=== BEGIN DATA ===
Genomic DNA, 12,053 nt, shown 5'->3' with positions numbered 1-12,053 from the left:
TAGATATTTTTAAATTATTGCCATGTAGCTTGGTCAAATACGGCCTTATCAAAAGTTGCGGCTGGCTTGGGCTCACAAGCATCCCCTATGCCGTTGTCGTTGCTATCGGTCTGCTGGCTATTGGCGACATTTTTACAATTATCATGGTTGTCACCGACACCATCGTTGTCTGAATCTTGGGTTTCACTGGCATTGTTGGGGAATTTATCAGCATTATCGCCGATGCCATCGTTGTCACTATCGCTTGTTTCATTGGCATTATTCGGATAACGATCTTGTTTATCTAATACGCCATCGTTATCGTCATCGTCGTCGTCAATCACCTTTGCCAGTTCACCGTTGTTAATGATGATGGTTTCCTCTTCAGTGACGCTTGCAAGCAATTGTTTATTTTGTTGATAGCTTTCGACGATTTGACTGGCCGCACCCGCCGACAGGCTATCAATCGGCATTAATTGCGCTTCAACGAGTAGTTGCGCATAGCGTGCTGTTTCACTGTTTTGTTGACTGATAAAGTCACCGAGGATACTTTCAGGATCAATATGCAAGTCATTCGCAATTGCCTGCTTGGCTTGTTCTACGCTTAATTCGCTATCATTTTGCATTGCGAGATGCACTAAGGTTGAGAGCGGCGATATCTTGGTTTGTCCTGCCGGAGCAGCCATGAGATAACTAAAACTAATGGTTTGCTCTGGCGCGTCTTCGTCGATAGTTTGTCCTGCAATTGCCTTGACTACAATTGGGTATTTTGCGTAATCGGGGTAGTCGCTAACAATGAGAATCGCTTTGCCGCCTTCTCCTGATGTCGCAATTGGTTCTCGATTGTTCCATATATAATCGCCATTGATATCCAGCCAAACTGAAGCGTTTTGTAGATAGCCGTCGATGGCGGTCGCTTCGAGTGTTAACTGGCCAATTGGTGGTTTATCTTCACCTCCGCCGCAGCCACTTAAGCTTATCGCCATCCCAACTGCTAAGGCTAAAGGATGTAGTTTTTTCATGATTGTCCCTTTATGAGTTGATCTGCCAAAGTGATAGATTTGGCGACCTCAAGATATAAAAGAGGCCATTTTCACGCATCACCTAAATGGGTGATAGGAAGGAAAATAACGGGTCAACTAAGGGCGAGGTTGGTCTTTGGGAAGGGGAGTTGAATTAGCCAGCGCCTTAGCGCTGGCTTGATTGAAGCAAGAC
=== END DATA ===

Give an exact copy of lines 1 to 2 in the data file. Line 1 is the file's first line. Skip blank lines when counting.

Genomic DNA, 12,053 nt, shown 5'->3' with positions numbered 1-12,053 from the left:
TAGATATTTTTAAATTATTGCCATGTAGCTTGGTCAAATACGGCCTTATCAAAAGTTGCGGCTGGCTTGGGCTCACAAGCATCCCCTATGCCGTTGTCGTTGCTATCGGTCTGCTGGCTATTGGCGACATTTTTACAATTATCATGGTTGTCACCGACACCATCGTTGTCTGAATCTTGGGTTTCACTGGCATTGTTGGGGAATTTATCAGCATTATCGCCGATGCCATCGTTGTCACTATCGCTTGTTTCATTGGCATTATTCGGATAACGATCTTGTTTATCTAATACGCCATCGTTATCGTCATCGTCGTCGTCAATCACCTTTGCCAGTTCACCGTTGTTAATGATGATGGTTTCCTCTTCAGTGACGCTTGCAAGCAATTGTTTATTTTGTTGATAGCTTTCGACGATTTGACTGGCCGCACCCGCCGACAGGCTATCAATCGGCATTAATTGCGCTTCAACGAGTAGTTGCGCATAGCGTGCTGTTTCACTGTTTTGTTGACTGATAAAGTCACCGAGGATACTTTCAGGATCAATATGCAAGTCATTCGCAATTGCCTGCTTGGCTTGTTCTACGCTTAATTCGCTATCATTTTGCATTGCGAGATGCACTAAGGTTGAGAGCGGCGATATCTTGGTTTGTCCTGCCGGAGCAGCCATGAGATAACTAAAACTAATGGTTTGCTCTGGCGCGTCTTCGTCGATAGTTTGTCCTGCAATTGCCTTGACTACAATTGGGTATTTTGCGTAATCGGGGTAGTCGCTAACAATGAGAATCGCTTTGCCGCCTTCTCCTGATGTCGCAATTGGTTCTCGATTGTTCCATATATAATCGCCATTGATATCCAGCCAAACTGAAGCGTTTTGTAGATAGCCGTCGATGGCGGTCGCTTCGAGTGTTAACTGGCCAATTGGTGGTTTATCTTCACCTCCGCCGCAGCCACTTAAGCTTATCGCCATCCCAACTGCTAAGGCTAAAGGATGTAGTTTTTTCATGATTGTCCCTTTATGAGTTGATCTGCCAAAGTGATAGATTTGGCGACCTCAAGATATAAAAGAGGCCATTTTCACGCATCACCTAAATGGGTGATAGGAAGGAAAATAACGGGTCAACTAAGGGCGAGGTTGGTCTTTGGGAAGGGGAGTTGAATTAGCCAGCGCCTTAGCGCTGGCTTGATTGAAGCAAGAC